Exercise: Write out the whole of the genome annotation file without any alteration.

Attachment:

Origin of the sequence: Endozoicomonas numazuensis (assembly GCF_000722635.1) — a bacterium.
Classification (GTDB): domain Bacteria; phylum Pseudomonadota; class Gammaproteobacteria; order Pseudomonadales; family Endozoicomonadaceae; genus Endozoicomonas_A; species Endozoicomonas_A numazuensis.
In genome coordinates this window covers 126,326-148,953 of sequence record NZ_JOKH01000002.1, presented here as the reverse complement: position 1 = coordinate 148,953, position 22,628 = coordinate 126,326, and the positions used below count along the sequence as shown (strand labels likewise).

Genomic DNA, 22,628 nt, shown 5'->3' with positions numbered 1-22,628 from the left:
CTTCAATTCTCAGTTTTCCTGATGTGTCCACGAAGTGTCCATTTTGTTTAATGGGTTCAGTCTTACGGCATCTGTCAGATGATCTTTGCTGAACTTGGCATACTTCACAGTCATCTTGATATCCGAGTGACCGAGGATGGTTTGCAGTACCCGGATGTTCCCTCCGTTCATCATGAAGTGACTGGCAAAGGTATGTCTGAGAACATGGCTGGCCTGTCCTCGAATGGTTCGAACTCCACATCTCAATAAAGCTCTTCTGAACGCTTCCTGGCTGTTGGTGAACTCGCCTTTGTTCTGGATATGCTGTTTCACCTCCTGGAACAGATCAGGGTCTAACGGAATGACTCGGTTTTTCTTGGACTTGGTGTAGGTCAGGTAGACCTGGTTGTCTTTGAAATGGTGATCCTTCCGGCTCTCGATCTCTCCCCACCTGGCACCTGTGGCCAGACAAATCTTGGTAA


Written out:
Origin of the sequence: Endozoicomonas numazuensis (assembly GCF_000722635.1) — a bacterium.
Classification (GTDB): domain Bacteria; phylum Pseudomonadota; class Gammaproteobacteria; order Pseudomonadales; family Endozoicomonadaceae; genus Endozoicomonas_A; species Endozoicomonas_A numazuensis.
In genome coordinates this window covers 126,326-148,953 of sequence record NZ_JOKH01000002.1, presented here as the reverse complement: position 1 = coordinate 148,953, position 22,628 = coordinate 126,326, and the positions used below count along the sequence as shown (strand labels likewise).

Genomic DNA, 22,628 nt, shown 5'->3' with positions numbered 1-22,628 from the left:
CTTCAATTCTCAGTTTTCCTGATGTGTCCACGAAGTGTCCATTTTGTTTAATGGGTTCAGTCTTACGGCATCTGTCAGATGATCTTTGCTGAACTTGGCATACTTCACAGTCATCTTGATATCCGAGTGACCGAGGATGGTTTGCAGTACCCGGATGTTCCCTCCGTTCATCATGAAGTGACTGGCAAAGGTATGTCTGAGAACATGGCTGGCCTGTCCTCGAATGGTTCGAACTCCACATCTCAATAAAGCTCTTCTGAACGCTTCCTGGCTGTTGGTGAACTCGCCTTTGTTCTGGATATGCTGTTTCACCTCCTGGAACAGATCAGGGTCTAACGGAATGACTCGGTTTTTCTTGGACTTGGTGTAGGTCAGGTAGACCTGGTTGTCTTTGAAATGGTGATCCTTCCGGCTCTCGATCTCTCCCCACCTGGCACCTGTGGCCAGACAAATCTTGGTAA